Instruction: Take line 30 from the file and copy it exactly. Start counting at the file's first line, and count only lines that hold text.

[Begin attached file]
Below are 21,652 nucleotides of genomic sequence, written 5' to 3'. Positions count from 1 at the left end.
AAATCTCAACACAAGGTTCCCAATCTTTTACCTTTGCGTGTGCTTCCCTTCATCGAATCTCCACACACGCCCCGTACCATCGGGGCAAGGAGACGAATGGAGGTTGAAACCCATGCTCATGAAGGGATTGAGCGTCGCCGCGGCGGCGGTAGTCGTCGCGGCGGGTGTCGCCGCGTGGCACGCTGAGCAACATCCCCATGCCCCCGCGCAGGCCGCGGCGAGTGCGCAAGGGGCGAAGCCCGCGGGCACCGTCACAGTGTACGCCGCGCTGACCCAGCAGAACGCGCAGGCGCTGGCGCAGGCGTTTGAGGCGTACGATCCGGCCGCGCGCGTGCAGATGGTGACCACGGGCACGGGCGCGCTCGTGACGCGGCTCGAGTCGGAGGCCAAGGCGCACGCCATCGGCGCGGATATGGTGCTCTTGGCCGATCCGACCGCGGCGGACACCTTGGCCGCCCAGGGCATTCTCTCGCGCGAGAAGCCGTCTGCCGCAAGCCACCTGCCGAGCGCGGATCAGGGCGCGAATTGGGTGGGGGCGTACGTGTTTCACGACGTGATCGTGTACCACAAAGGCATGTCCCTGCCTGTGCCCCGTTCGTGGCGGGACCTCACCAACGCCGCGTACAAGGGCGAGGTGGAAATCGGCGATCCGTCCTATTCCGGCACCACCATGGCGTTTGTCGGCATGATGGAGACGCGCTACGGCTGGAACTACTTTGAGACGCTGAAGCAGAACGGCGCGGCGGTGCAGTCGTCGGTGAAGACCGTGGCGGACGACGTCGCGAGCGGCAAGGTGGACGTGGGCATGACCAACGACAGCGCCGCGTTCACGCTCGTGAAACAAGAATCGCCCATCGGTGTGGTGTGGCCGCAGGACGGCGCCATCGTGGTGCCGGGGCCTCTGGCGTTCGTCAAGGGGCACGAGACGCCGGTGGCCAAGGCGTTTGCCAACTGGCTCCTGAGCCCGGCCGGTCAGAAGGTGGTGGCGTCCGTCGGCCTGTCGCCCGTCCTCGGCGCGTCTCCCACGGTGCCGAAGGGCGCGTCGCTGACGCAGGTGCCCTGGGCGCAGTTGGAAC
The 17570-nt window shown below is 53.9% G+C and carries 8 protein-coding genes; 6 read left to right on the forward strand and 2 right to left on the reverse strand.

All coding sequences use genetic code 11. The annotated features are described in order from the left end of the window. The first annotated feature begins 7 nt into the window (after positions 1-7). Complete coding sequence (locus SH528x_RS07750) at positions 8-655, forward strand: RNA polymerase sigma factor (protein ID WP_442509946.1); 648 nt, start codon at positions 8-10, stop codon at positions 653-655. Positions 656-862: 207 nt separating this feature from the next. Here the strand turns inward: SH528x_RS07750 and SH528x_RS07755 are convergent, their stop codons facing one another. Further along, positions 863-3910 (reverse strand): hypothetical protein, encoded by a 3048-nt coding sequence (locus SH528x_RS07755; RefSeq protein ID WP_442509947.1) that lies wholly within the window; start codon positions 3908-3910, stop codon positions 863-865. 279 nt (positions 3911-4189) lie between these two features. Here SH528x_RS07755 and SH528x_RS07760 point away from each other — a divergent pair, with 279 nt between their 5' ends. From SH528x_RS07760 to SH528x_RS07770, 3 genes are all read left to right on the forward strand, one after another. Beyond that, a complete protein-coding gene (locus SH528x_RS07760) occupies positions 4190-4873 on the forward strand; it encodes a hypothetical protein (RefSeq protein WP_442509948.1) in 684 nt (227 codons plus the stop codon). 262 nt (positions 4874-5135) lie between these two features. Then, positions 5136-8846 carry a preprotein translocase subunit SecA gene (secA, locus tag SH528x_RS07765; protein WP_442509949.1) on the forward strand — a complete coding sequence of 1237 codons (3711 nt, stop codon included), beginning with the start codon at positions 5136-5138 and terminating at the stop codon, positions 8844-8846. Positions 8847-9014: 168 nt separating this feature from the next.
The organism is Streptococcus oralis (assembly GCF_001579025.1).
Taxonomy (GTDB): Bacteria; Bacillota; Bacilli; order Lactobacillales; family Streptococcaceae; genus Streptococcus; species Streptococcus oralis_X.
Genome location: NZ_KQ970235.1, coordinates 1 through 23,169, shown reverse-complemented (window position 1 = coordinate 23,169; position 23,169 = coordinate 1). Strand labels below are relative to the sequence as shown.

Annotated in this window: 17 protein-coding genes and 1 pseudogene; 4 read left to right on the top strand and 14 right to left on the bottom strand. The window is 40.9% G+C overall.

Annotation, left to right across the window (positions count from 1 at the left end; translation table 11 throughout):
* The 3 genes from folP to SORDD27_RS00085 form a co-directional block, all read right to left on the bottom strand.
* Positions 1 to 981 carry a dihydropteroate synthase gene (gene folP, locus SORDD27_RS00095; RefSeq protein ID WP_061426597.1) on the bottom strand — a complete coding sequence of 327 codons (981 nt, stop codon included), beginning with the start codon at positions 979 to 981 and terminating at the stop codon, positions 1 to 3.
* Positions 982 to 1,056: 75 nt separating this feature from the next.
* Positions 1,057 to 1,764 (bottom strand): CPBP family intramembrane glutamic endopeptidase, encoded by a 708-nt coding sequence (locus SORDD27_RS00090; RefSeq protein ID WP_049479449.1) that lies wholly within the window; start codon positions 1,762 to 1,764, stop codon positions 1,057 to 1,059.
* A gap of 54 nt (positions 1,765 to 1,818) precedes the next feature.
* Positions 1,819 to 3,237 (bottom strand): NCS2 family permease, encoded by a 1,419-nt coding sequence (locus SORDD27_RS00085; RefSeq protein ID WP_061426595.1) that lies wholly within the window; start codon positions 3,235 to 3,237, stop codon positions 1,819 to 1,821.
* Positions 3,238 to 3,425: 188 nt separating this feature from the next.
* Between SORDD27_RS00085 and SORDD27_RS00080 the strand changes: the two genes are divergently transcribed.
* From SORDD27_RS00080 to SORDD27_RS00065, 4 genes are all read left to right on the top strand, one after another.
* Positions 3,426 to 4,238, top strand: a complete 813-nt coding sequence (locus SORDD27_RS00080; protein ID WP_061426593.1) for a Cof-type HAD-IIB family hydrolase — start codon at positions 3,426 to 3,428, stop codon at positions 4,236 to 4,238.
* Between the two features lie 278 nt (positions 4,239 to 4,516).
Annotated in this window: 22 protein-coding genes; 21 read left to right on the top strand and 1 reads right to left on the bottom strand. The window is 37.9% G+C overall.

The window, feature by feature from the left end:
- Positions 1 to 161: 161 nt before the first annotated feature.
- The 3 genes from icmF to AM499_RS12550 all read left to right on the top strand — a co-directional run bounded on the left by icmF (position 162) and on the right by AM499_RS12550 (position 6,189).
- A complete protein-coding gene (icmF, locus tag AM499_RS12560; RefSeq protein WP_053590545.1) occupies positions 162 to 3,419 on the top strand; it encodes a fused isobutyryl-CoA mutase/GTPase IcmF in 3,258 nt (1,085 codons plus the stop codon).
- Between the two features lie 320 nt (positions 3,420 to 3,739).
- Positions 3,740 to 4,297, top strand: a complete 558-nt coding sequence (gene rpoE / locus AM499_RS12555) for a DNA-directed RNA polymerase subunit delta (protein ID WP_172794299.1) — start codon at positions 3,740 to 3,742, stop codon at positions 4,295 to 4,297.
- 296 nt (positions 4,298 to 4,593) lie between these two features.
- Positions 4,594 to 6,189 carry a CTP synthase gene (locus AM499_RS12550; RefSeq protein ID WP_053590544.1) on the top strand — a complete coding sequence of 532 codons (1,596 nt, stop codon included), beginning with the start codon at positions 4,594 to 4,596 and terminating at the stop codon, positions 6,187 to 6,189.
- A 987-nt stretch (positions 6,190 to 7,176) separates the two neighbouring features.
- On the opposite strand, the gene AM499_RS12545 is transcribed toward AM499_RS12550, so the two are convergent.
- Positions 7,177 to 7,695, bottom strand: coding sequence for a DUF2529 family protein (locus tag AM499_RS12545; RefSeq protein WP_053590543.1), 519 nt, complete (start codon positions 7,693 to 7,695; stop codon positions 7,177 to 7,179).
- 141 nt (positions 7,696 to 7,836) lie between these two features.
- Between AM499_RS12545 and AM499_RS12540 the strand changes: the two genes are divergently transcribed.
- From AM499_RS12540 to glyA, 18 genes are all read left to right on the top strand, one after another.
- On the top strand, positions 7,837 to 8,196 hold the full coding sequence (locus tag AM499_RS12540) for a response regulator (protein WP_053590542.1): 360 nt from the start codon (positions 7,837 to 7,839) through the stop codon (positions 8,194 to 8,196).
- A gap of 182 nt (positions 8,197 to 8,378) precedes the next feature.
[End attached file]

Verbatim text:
- A 987-nt stretch (positions 6,190 to 7,176) separates the two neighbouring features.